THE FLORIDA TIMES-UNION
Slab of Wood Leads to Unveiling of Story of Kissimmee Boat Mission in Indian War
By Alma Hetherington
Saint Cloud, Sept 12
A slab of wood carved with lettering that was found when an old cypress tree was blown down in Moore Haven over a decade ago, brought to light the story of a special mission in the Everglades by a company of volunteers during the latter days of the Seminole Indian War.
Fred Flanders of the US Engineers saw the piece of wood when folks were splitting the tree into fence posts. The carving found thereon was"Captain A N Pacetti, Sept. 10, 1857 ".
Flanders related the find to Warren Wilkinson of Jacksonville Beach, who was in Moore Haven doing research work on the route of DeSoto, which has long been his hobby.
Wilkinson promised to unearth the story if possible. Going to St. Augustine, he contacted the wife and daughter of Capt. Pacetti, Mrs. Amelia Louise Munson Pacetti and Mrs. Minnie O'Dowd, respectively, who furnished the clue which led to unravelling the story behind the carving. They had a copy of one of the Captain's service reports in the US government, in which he gave a complete account of the special mission.
Event which led up to the special mission began in December, 1855, when Lt. George L Hartsuff led a party of 11 men on a surveying expedition near the border of Big Cypress Swamp. Several days later when ready to return, some of them raided Billy Bowlegs garden two miles away and tore down is highly prized banana plants. When Bowlegs found the depredations made by the party, he fell into a rage and led an attack on Hartsuff's camp early next morning. The result was that several men were killed and Lt. Hartsuff was wounded. Capt. Pacetti was was employed by Col. John Munro, commanding at Fort Brooke (Tampa), to go to the frontier on special service to notify the settlers that the Seminole Indians had broken out, and the settlers were to stockade themselves for protection.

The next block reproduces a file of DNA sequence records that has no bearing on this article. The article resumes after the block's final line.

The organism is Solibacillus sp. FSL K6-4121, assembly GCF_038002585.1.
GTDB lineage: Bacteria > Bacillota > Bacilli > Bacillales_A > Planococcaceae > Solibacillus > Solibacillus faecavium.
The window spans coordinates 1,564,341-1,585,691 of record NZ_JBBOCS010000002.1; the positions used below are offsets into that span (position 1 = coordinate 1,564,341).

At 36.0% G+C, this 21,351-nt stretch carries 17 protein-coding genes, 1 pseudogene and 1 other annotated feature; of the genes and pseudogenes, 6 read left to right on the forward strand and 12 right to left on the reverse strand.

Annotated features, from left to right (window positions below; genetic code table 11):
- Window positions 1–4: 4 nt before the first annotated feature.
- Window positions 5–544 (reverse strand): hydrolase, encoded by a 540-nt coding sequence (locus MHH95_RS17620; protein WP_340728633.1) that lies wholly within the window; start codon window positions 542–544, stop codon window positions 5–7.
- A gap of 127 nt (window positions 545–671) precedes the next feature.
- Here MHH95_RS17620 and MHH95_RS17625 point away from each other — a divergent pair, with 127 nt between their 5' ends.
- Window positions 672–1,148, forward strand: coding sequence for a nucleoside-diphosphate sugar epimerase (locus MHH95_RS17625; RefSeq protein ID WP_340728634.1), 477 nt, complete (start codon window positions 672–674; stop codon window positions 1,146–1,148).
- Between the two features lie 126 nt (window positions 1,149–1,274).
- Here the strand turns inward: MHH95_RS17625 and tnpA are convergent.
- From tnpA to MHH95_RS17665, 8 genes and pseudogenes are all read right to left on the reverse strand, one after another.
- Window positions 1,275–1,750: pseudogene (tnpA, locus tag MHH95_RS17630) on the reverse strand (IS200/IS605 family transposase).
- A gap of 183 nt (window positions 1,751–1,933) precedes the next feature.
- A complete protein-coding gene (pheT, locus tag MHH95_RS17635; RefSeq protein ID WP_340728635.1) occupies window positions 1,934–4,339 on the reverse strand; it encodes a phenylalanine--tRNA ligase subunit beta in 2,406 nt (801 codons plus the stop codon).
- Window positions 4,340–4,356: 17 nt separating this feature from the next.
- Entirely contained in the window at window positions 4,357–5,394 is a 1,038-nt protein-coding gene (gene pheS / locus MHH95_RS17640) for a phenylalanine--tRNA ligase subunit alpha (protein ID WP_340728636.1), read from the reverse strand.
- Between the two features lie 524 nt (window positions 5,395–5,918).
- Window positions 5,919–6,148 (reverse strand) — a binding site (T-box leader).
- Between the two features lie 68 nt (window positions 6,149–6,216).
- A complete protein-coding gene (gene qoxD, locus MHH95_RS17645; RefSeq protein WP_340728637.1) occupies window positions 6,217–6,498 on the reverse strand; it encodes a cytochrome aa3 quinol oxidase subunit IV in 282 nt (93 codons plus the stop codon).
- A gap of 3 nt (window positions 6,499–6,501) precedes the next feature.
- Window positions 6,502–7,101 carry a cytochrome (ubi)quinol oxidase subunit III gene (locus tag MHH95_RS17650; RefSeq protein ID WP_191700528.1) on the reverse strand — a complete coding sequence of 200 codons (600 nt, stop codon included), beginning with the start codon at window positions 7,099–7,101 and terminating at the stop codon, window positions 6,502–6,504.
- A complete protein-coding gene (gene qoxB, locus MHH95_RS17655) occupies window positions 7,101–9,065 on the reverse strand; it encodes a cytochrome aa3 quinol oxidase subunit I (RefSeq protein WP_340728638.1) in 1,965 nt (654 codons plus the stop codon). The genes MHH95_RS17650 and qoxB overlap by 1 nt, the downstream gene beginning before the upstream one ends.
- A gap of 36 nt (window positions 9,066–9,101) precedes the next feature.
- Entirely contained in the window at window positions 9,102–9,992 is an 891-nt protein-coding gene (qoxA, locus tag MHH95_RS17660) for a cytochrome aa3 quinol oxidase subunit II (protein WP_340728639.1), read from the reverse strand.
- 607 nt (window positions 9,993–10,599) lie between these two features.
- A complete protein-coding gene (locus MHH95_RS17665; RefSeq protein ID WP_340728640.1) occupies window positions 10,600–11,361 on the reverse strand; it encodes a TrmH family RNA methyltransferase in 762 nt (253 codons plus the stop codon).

Although the Battle of Okeechobee on Christmas Day 1837 was the last organized encounter with the Seminoles, guerrilla warfare had lasted for 20 years.
Six months after the Hartsuff massacre, Capt Pacetti was employed as expressman to carry the US dispatches from Fort Brooke to Fort King (Ocala) as the Indians had committed depredations and deterred the mail from being conveyed on that line, until the US had organized and sent troops to protect this part of the country.
Later Pacetti was wagon master in charge of all government teams until the latter part of June, 1857, when he received an order from Col Munro to organize a company boatmen to serve in Everglades and adjacent country.
In July, 1857, Pacetti left Fort Brooke for Fort King, Palatka, St. Augustine, Jacksonville and Fernandina to enlist men. When he and the man he had recruited arrived back at Tampa, they enlisted for six months as regulars.
Finally Pacetti received orders from Col Loomis, CO, to proceed with his company to Fort Kissimmee and there to take boats and go down the Kissimmee River to Lake Okeechobee and scout the west margin of the lake and cooperate with the cavalry in search of the Indians.